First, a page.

In the “About Us” section of their website, the creators of theSkimm proclaim: “We see ourselves as a part of a generation where women are out-earning men in paychecks and degrees. We’ve grabbed our seats at the table, now it’s time to Skimm to the head.” I researched the daily newsletter after it was recommended to me as something “super helpful” by my brother’s wealthy, educated girlfriend who works in an art gallery.
I’m sitting on one of the loveseats in the Starbucks on Nassau Street, weirdly conscious of my calves sticking to the cold leather seat covers, experiencing what I imagine only certain paparazzi have felt at the peaks of their careers. The strangeness of spending years seeing someone in two dimensions, only to have them sitting across from you, alive and fidgeting. Lorena Grundy gestures at my coffee cup.
I logged on to Facebook to check it out. Her sister was fourteen, a freshman in high school. She had about a thousand friends and did not have 113 likes—it was up to 115 now, in the thirty minutes that elapsed since Allie’s text.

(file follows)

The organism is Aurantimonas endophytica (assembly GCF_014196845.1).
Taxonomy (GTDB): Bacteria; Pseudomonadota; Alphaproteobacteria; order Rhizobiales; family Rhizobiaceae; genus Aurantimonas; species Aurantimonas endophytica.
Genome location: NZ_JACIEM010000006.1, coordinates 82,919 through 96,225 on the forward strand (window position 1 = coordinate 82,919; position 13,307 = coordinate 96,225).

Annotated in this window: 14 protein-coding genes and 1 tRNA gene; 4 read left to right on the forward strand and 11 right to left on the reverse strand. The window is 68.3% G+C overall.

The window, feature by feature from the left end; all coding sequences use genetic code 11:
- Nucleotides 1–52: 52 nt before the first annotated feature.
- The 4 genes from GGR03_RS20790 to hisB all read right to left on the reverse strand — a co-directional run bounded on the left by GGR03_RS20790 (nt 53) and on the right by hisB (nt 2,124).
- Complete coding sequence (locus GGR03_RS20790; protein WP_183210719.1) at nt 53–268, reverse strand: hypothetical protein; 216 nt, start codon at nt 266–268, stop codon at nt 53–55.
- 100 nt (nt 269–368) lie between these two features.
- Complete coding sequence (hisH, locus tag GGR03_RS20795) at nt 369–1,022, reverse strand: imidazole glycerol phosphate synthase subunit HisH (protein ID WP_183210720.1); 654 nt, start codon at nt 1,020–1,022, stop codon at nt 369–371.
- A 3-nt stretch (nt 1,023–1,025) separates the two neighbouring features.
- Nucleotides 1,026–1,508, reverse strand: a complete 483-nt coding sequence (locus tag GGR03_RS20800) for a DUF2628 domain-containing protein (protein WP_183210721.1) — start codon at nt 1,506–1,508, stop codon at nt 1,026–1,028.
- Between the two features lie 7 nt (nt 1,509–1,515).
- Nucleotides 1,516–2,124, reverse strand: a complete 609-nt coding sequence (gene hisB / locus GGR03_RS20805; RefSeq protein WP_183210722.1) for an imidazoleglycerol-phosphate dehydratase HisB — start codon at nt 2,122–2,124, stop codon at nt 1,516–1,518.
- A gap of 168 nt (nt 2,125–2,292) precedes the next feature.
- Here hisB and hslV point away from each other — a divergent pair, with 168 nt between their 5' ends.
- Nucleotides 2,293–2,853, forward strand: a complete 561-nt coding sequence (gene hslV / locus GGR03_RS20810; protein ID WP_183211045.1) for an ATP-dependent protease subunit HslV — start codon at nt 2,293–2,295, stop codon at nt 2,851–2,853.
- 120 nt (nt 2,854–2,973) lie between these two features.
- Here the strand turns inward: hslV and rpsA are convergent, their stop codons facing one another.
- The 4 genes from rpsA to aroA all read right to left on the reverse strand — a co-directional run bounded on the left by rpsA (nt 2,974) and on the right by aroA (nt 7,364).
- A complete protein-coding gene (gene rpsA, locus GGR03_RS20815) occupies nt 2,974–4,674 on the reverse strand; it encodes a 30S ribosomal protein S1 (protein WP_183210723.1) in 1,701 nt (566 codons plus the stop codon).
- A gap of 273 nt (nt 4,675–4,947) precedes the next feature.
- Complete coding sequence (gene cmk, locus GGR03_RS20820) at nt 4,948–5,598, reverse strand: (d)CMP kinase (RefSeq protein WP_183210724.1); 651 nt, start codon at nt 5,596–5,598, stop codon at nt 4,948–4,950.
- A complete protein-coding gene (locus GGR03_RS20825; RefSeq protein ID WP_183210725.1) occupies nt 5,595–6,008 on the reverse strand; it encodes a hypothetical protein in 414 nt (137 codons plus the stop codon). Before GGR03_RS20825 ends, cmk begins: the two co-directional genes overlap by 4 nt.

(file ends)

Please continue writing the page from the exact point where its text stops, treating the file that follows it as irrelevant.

Her page, arrested in those golden years before anybody cared how many likes your profile picture had, was the picture of adolescence: I smiled when I saw the wall posts about biology homework, the album titled “January!!” In 2008, she had attended Homecoming and a Quidditch Club Meeting.
Our Photo Booth binges are etched with permanent pixels in ways my pubescent voice-cracks will never be. Which is terrifying. So I exhausted hours upon hours to bury three years of my life in Mark Zuckerberg’s treasure chest of secrets, but only after staring down each, one by one, and casting it into the dark anonymity of “untagged.”